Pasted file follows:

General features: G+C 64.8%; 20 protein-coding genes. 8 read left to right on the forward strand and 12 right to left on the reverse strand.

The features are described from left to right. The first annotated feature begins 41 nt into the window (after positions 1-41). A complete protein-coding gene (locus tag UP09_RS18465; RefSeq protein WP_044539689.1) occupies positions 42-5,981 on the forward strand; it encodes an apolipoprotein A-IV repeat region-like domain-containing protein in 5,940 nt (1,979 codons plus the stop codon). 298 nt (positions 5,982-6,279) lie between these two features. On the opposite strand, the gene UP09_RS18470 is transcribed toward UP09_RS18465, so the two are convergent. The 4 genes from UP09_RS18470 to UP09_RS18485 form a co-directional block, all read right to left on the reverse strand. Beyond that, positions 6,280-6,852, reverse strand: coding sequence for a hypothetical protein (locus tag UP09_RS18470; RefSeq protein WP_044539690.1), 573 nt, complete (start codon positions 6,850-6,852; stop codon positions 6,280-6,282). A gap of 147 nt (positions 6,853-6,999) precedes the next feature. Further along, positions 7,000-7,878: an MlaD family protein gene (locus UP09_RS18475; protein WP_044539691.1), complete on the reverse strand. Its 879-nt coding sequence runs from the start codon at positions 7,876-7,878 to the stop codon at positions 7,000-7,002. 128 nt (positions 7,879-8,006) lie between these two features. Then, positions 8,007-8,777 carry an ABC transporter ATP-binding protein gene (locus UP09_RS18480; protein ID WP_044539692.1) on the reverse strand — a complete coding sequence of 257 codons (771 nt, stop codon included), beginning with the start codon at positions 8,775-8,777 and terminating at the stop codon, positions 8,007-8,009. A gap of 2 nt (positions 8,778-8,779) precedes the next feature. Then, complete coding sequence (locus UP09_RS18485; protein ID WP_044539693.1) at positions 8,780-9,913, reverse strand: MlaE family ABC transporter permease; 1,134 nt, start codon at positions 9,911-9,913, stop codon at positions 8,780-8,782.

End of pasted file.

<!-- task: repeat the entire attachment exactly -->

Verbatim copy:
General features: G+C 64.8%; 20 protein-coding genes. 8 read left to right on the forward strand and 12 right to left on the reverse strand.

The features are described from left to right. The first annotated feature begins 41 nt into the window (after positions 1-41). A complete protein-coding gene (locus tag UP09_RS18465; RefSeq protein WP_044539689.1) occupies positions 42-5,981 on the forward strand; it encodes an apolipoprotein A-IV repeat region-like domain-containing protein in 5,940 nt (1,979 codons plus the stop codon). 298 nt (positions 5,982-6,279) lie between these two features. On the opposite strand, the gene UP09_RS18470 is transcribed toward UP09_RS18465, so the two are convergent. The 4 genes from UP09_RS18470 to UP09_RS18485 form a co-directional block, all read right to left on the reverse strand. Beyond that, positions 6,280-6,852, reverse strand: coding sequence for a hypothetical protein (locus tag UP09_RS18470; RefSeq protein WP_044539690.1), 573 nt, complete (start codon positions 6,850-6,852; stop codon positions 6,280-6,282). A gap of 147 nt (positions 6,853-6,999) precedes the next feature. Further along, positions 7,000-7,878: an MlaD family protein gene (locus UP09_RS18475; protein WP_044539691.1), complete on the reverse strand. Its 879-nt coding sequence runs from the start codon at positions 7,876-7,878 to the stop codon at positions 7,000-7,002. 128 nt (positions 7,879-8,006) lie between these two features. Then, positions 8,007-8,777 carry an ABC transporter ATP-binding protein gene (locus UP09_RS18480; protein ID WP_044539692.1) on the reverse strand — a complete coding sequence of 257 codons (771 nt, stop codon included), beginning with the start codon at positions 8,775-8,777 and terminating at the stop codon, positions 8,007-8,009. A gap of 2 nt (positions 8,778-8,779) precedes the next feature. Then, complete coding sequence (locus UP09_RS18485; protein ID WP_044539693.1) at positions 8,780-9,913, reverse strand: MlaE family ABC transporter permease; 1,134 nt, start codon at positions 9,911-9,913, stop codon at positions 8,780-8,782.